11/6/2012 - Avoiding fender benders
In commuters' haste to get to work, it is not uncommon for motorists to get a bit ahead of themselves. In fact, as the Network of Employers for Traffic Safety points out, rear-ending is one of the most common types of crashes and auto insurance claims in the country.
With this in mind, NETS offers a few safety tips for how motorists can avoid accidents like these.
1. Following distance is key. Perhaps one of the most important things to do is to leave plenty of room. NETS says that it is important to have a following distance of approximately three to four seconds, and to add on a few seconds when weather conditions are slippery.
2. Look ahead. While motorists should be focused on what's directly front of them, it's crucial to have an idea of what is approaching. Thus, NETS says motorists should try to look about eight to 10 seconds ahead of them, which is about one-third of a mile. This will give drivers the time they need to adjust their speed if necessary.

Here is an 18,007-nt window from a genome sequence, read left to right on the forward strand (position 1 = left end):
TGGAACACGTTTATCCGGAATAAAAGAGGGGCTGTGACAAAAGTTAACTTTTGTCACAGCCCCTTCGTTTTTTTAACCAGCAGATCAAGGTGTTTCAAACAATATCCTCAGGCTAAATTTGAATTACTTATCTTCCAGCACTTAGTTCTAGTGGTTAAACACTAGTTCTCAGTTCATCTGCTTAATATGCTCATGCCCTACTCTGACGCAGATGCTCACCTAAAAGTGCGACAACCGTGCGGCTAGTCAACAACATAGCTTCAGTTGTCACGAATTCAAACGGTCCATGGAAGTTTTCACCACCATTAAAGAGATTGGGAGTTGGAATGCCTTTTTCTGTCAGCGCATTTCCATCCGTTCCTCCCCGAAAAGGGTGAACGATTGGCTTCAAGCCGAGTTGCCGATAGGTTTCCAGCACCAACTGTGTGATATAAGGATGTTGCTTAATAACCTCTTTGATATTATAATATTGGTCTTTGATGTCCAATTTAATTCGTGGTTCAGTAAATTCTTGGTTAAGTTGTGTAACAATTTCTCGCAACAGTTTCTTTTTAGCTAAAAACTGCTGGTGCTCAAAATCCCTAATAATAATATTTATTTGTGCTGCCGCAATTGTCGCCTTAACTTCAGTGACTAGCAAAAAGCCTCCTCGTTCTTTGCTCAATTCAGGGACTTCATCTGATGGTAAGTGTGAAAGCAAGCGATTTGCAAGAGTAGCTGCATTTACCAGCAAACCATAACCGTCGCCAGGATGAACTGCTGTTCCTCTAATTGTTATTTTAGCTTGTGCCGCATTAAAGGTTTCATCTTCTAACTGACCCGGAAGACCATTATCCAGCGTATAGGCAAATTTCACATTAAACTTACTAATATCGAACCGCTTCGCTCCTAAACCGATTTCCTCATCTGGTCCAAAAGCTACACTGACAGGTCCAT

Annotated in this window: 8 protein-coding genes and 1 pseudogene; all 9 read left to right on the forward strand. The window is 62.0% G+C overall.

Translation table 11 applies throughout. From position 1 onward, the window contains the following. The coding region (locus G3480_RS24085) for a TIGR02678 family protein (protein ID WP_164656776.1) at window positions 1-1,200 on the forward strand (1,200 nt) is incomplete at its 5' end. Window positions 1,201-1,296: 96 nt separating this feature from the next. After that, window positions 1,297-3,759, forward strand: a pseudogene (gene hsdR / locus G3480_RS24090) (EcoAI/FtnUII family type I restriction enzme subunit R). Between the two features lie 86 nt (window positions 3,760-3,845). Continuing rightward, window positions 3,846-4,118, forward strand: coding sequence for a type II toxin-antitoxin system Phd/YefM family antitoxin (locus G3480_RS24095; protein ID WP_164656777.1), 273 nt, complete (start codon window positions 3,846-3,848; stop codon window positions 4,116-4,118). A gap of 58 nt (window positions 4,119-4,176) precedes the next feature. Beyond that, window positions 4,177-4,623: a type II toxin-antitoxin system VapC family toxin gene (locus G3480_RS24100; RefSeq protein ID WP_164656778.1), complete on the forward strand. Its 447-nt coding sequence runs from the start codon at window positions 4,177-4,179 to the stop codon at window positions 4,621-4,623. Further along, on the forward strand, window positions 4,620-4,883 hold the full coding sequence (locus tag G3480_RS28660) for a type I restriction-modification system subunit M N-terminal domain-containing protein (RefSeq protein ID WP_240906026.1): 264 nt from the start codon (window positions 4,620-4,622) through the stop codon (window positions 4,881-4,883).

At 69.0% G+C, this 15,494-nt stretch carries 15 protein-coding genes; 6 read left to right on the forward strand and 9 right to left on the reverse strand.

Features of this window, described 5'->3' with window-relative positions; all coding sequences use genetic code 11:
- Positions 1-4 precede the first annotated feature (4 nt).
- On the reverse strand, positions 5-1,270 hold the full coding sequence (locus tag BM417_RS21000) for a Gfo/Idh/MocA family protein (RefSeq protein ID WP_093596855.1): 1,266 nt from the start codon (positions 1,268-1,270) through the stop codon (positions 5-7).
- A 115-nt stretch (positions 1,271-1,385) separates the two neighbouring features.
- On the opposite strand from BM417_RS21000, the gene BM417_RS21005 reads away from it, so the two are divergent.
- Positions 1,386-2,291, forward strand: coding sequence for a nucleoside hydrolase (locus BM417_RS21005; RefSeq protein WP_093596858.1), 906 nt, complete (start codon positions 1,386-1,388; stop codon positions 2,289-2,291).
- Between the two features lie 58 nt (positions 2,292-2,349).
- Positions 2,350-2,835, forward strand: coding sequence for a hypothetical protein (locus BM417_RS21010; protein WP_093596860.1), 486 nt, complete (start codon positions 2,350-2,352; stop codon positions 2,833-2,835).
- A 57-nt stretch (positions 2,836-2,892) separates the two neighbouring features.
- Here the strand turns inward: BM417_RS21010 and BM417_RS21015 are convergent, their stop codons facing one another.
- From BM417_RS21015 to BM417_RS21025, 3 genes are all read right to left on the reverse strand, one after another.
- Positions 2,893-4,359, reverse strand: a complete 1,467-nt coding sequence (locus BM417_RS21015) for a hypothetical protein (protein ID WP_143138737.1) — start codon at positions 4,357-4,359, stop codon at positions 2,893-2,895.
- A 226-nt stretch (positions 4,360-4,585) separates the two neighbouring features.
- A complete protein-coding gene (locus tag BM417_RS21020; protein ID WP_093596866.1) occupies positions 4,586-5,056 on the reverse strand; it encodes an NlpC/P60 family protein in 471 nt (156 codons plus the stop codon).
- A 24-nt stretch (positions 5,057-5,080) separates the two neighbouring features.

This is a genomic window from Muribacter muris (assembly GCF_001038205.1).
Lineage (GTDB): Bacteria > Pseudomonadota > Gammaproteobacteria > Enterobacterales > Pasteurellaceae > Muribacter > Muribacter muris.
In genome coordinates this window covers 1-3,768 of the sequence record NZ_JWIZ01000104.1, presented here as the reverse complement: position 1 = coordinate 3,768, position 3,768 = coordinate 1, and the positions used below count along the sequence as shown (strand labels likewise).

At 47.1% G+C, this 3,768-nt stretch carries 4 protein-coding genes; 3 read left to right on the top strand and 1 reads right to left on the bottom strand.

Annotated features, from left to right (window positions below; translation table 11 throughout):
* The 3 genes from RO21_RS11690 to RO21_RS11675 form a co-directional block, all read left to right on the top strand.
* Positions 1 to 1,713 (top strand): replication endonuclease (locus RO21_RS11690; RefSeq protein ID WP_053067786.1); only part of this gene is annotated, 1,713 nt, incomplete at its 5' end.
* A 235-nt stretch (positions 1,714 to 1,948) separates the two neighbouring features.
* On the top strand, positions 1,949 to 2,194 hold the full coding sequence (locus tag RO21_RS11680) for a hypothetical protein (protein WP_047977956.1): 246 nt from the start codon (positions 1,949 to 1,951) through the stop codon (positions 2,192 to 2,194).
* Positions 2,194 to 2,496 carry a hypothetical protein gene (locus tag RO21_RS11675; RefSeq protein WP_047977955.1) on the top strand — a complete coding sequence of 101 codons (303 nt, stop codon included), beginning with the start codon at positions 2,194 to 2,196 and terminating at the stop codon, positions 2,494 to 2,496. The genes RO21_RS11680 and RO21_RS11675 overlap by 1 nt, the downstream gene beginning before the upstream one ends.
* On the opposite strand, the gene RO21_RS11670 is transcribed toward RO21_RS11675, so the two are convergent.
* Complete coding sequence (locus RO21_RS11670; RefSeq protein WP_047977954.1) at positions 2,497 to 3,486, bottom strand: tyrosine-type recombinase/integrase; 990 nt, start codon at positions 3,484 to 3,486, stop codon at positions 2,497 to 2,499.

3. Try to limit brake use. Though applying the brakes is the most obvious way to slow down, drivers should not have to use the brakes too often. NETS says that if commuters are scanning ahead effectively, braking should be minimal, and even when they are used, they shouldn't need to be jammed on to come to a stop or avoid something. Proper brake application is an effective way to conserve gas as well, which is an expense that doesn't come cheaply these days.
4. Telegraph intentions. Another precautionary way in which to avoid rear-ending a vehicle is by being predictable. Fellow commuters often respond in traffic situations based on how a driver signals what they're about to do. Thus, if about to come to make a turn, signal early so that the motorist behind knows the intention is but not so early that it suggests a different turn may be taken.
While these tips can help drivers avoid minor traffic accidents, recent statistics suggest major collisions have occurred with greater frequency. Through the first half of 2012, traffic fatalities have increased 9% from last year, according to the National Highway Traffic Safety Administration.